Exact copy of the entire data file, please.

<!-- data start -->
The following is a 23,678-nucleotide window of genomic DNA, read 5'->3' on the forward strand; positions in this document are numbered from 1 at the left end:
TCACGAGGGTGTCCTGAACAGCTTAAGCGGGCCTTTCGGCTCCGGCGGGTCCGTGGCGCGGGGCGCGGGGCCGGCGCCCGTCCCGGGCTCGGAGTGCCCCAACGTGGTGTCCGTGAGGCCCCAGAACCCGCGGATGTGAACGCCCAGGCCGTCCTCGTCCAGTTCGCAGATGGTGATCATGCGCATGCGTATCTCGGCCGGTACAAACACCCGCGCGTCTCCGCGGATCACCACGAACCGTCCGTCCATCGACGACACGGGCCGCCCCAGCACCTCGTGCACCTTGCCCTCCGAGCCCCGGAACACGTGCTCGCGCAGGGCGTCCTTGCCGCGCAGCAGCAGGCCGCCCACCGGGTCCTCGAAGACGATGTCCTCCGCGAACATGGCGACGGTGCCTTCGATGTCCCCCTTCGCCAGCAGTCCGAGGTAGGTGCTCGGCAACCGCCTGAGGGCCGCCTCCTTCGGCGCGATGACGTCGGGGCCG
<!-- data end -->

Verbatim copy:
The following is a 23,678-nucleotide window of genomic DNA, read 5'->3' on the forward strand; positions in this document are numbered from 1 at the left end:
TCACGAGGGTGTCCTGAACAGCTTAAGCGGGCCTTTCGGCTCCGGCGGGTCCGTGGCGCGGGGCGCGGGGCCGGCGCCCGTCCCGGGCTCGGAGTGCCCCAACGTGGTGTCCGTGAGGCCCCAGAACCCGCGGATGTGAACGCCCAGGCCGTCCTCGTCCAGTTCGCAGATGGTGATCATGCGCATGCGTATCTCGGCCGGTACAAACACCCGCGCGTCTCCGCGGATCACCACGAACCGTCCGTCCATCGACGACACGGGCCGCCCCAGCACCTCGTGCACCTTGCCCTCCGAGCCCCGGAACACGTGCTCGCGCAGGGCGTCCTTGCCGCGCAGCAGCAGGCCGCCCACCGGGTCCTCGAAGACGATGTCCTCCGCGAACATGGCGACGGTGCCTTCGATGTCCCCCTTCGCCAGCAGTCCGAGGTAGGTGCTCGGCAACCGCCTGAGGGCCGCCTCCTTCGGCGCGATGACGTCGGGGCCG